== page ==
President Obama was not at all averse to deportations. His administration deported more people, predominantly to Central and South America, than any previous administration. But it was an immigration policy based on current legislation. Whenever Obama had the opportunity, he pushed through as much reform as he could. He introduced the Deferred Action on Childhood Arrivals, known as DACA; he used his executive powers to push for an amnesty on all those resident in the U.S. without visas or green cards, an amnesty that would have affected up to 4 million people. The latter failed due to a Supreme Court ruling in 2016. At the time Obama responded thus:
“For more than two decades now our immigration system, everybody acknowledges, has been broken, and the fact that the Supreme Court wasn’t able to issue a decision today doesn’t just set the system back even further, it takes us further from the country that we aspire to be.”
At the first opportunity, Trump repealed DACA in an attack on 800,000 young men and women brought to the United States illegally as children who have known nowhere else. This week marks the last time they will be able to renew their deferred status under the current law.
(Flick / Molly Adams)
In 2010, President Obama signed the Dodd-Frank Wall Street Reform and Consumer Protection Act. Dodd-Frank, as it is more usually known, is a set of wide-ranging financial requirements and oversights imposed in response to the 2008 financial crisis. It covers everything from the capital requirements of systemically important ‘too big to fail’ institutions, to credit cards and consumer protection. It has often been seen as heavy-handed and onerous, but one must not forget the severity of the credit crunch and subsequent market crisis. And Dodd-Frank has so far prevented a repeat of 2008.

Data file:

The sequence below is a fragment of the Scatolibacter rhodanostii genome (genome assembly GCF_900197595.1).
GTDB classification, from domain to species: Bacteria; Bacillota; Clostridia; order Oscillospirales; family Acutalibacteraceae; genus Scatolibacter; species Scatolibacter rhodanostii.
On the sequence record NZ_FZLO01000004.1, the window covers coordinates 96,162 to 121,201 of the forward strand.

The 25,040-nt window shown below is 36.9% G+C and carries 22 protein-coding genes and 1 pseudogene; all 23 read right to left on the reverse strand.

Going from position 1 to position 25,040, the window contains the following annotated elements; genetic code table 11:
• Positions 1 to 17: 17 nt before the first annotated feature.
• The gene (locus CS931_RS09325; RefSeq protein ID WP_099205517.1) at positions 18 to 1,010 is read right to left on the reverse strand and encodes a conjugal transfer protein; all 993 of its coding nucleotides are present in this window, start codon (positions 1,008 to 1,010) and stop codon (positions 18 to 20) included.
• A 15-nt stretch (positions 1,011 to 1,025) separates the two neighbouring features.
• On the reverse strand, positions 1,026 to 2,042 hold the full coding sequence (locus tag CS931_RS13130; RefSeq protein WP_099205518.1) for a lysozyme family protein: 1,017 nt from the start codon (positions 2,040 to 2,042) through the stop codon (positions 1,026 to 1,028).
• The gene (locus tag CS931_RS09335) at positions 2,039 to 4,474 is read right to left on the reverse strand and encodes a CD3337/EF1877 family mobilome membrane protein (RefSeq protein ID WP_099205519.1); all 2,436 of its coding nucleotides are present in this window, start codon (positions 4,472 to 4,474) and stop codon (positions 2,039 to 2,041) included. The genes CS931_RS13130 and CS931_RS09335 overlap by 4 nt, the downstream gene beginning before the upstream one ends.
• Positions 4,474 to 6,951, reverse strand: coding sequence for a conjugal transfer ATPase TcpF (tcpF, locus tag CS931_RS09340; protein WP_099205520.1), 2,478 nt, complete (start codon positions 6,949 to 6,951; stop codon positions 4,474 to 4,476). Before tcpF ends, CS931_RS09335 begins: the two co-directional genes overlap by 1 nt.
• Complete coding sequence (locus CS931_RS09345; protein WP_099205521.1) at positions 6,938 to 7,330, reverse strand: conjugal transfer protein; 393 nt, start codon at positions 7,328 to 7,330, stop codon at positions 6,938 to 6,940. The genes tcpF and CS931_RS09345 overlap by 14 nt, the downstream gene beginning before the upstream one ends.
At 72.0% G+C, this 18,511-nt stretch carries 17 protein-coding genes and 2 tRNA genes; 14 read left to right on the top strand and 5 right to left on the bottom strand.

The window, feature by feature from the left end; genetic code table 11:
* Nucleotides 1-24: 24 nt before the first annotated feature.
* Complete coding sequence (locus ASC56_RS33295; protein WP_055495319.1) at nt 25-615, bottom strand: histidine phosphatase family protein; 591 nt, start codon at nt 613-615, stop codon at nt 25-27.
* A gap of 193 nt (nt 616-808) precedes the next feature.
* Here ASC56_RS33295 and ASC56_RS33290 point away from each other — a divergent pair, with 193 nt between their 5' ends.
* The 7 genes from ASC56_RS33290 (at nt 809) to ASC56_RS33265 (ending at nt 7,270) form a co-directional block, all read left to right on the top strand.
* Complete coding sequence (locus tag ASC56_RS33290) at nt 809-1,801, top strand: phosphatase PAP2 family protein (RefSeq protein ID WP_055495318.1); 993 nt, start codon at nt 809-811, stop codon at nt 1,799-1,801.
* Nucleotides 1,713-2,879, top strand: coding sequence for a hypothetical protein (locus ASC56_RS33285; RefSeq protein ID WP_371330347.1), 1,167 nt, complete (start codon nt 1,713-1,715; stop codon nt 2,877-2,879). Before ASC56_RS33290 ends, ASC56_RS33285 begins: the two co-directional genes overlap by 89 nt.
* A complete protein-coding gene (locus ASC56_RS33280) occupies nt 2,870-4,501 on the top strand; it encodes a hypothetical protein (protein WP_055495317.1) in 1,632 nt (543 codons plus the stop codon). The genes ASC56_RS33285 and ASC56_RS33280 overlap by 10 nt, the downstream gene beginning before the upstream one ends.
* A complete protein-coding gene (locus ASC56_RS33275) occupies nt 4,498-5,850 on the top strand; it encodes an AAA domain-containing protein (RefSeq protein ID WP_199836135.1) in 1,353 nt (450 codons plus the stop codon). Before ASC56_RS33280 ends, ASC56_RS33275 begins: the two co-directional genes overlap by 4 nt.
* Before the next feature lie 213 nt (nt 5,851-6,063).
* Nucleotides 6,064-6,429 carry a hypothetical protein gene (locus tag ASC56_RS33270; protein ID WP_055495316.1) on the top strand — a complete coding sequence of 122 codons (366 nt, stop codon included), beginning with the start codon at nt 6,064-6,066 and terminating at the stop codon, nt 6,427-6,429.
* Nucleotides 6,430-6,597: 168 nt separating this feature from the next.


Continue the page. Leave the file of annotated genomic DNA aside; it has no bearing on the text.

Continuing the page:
Trump has repeatedly said that he would ‘do a number on Dodd-Frank’ and by executive order demanded that the Department of the Treasury look at how to regulate the financial industry in a post-Dodd-Frank world. On June 12 they duly issued the report under the direction of Treasury Secretary Steven Mnuchin. Its main purpose seems to be to loosen all regulatory oversight and liberalise financial markets, thus effectively repealing Dodd-Frank.